When the activities of the corporate foundation appear to primarily benefit the business and not the public, the potential compliance violations can result in negative publicity, tax liability, and even the loss of exempt status.
For example, suppose the technology company required all participants to surrender their competition entries to the company, retaining all intellectual property rights to the research.
Or perhaps the foundation asked competitors to solve a problem so narrowly defined that the solutions were really only useful to the company, rather than the technology industry as a whole. If these actions significantly redirected the benefits of the foundation’s award program to the company, it might call into question whether the program was truly charitable, or simply self-serving.
Furthermore, let us say that the company wishes to recruit employees from the foundation’s awards program. This would not necessarily be disallowed by the IRS, but the foundation’s managers would need to determine if any of the particulars might cause the program to stray into questionable territory.
Would the results of the award and the names of the recipients be widely publicised, allowing other competing employers the opportunity to recruit those individuals as well?
Would the foundation or the company do anything to restrict or discourage award recipients from considering offers from other employers?
The answers to these questions could mean the difference between a compliant philanthropic program and one that might result in violations.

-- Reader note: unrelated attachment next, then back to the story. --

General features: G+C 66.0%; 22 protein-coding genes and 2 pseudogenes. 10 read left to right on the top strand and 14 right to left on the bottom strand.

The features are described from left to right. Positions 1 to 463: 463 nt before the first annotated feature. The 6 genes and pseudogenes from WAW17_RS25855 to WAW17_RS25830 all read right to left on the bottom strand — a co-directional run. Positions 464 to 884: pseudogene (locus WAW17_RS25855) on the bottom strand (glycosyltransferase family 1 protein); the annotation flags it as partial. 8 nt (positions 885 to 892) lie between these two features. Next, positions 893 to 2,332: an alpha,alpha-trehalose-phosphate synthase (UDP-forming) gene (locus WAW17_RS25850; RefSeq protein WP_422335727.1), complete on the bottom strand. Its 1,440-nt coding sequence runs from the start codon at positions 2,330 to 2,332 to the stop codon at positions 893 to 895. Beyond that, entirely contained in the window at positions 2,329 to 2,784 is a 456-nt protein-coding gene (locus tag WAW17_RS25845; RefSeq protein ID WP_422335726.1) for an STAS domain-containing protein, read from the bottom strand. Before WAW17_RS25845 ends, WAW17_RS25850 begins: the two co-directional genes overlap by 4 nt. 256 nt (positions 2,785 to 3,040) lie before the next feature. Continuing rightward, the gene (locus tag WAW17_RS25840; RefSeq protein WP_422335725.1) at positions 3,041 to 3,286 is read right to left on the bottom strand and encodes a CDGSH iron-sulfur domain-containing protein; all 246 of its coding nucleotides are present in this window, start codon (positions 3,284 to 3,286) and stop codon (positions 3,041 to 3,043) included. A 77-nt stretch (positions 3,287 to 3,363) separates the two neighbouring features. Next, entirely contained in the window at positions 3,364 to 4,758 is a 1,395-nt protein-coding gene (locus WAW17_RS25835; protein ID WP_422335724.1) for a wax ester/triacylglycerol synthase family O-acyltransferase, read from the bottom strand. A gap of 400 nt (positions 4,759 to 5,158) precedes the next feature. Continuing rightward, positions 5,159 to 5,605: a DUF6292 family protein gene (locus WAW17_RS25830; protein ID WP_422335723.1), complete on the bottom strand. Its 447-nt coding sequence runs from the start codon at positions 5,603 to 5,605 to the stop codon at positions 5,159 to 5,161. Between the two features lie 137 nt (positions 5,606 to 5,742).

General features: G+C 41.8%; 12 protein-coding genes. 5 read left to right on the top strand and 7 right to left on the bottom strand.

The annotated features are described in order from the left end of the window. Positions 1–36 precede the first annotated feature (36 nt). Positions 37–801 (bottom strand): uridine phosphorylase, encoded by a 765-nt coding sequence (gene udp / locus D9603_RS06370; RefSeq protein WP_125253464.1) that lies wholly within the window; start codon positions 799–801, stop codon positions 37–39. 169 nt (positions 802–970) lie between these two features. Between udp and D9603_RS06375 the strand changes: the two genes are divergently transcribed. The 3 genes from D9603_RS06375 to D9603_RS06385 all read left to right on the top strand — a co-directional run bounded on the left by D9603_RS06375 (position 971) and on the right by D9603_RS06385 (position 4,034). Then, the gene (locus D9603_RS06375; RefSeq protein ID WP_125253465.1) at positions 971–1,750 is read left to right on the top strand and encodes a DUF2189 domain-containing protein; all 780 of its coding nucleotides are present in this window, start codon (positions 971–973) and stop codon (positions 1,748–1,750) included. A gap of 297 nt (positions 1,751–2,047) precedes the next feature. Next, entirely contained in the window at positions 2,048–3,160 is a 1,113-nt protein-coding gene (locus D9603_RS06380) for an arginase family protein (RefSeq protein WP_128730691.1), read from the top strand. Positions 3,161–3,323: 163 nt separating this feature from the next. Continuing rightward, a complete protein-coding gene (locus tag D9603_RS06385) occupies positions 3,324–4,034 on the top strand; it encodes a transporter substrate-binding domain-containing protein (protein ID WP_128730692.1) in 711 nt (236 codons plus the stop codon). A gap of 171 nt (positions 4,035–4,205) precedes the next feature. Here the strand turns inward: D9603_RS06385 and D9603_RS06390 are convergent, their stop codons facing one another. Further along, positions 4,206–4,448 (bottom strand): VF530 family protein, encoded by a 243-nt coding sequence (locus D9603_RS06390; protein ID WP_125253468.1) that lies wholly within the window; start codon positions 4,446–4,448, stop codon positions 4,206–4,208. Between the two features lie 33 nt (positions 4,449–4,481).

Generally speaking, the IRS expects corporate foundations to engage in activities that meet a recognized charitable need, benefiting broad and diverse constituencies. Conversely, the IRS prohibits corporate foundations from engaging in activities that have the net result of conferring the following upon the company: financial return, competitive advantages, or preferential treatment in the marketplace. If a proposed activity primarily benefits the company instead of the public, the project might be best funded through the company, rather than the foundation.
Even so, there are circumstances in which a company may receive “tenuous and incidental” benefits from its corporate foundation that pose no compliance problems. For example, when making a donation, a corporate foundation could ask its grantee organisation to credit the company rather than the foundation.
Although this might seem like a conflict of interest, the IRS sees this as a “tenuous and incidental” benefit because it would be difficult to quantify how such an acknowledgement benefits the company in any substantial way.
In creating a philanthropic strategy, it is important for corporate foundation managers to remember that the company’s charitable goals take precedence; the business agenda is a secondary consideration. The more the foundation’s purpose benefits the company, the greater the need to develop policies and practices for avoiding potential violations.
In conclusion, when a company and its foundation pursue their respective missions compliantly and in tandem, the result is a powerful and uplifting force in society, achieving results for both the business and the greater good.
About the Authors - Foundation Source is the USA’s largest provider of comprehensive support services for private foundations, bringing unparalleled knowledge and expertise to clients across the country. For more information please visit their website at www.foundationsource.com